Plan to Improve Government Performance Would Actually Undercut Progress
Congress should commit to the system in place, rather than burden agencies with a duplicative set of reporting mandates.
Because they lack a profit-based bottom line, we often assume that federal agencies also lack a natural spur to innovate. But that misses one key source of change, which is that Congress and presidents tend to hold strong beliefs about the need to reform government. A permanent sense of dissatisfaction with government has resulted in the perpetual search for new performance systems: PPBS, MBO, ZBB, CSRA, GPRA, and PART. If you don’t know these acronyms, don’t worry; all you need to know is that they took a lot of time and effort and failed to achieve their goals, justifying a replacement that in turn proved to be no more successful. A new bill, the Taxpayer Right to Know, would not only continue this cycle of failure, but might also undercut existing practices that are actually doing some good. This bill has passed the House and is awaiting consideration on the Senate floor, having been passed out of the Senate Homeland Security and Governmental Affairs committee.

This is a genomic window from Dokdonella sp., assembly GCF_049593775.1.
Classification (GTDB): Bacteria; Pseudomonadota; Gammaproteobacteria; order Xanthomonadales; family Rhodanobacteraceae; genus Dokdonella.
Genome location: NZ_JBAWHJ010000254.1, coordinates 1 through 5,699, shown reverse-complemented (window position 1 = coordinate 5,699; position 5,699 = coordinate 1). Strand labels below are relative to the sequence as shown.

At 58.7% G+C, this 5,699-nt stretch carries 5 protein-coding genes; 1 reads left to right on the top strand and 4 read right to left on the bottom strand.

The current performance system in place is the GPRA Modernization Act of 2010. The Modernization Act addresses some of the weak points in the original 1993 Government Performance and Results Act (GPRA). Research I have undertaken with Alex Kroll suggests that the Modernization Act is actually having a positive effect on performance improvement efforts. This is reinforced by a recent Government Accountability Office report on the implementation of cross-agency priority goals, one of the requirements of the new law. We compared employees who were exposed to new routines created by the Modernization Act and those who were not, and compared the rates at which they used performance information while controlling for other factors. Increasing the use of performance data is an explicit goal of both the Modernization Act and its predecessors. We found that those who were exposed to Modernization Act routines were more likely to also report using performance data to make decisions. Further, the quality of those routines seems to matter. For example, if quarterly performance reviews mandated by the Act were well run, this was associated with higher rates of performance information use.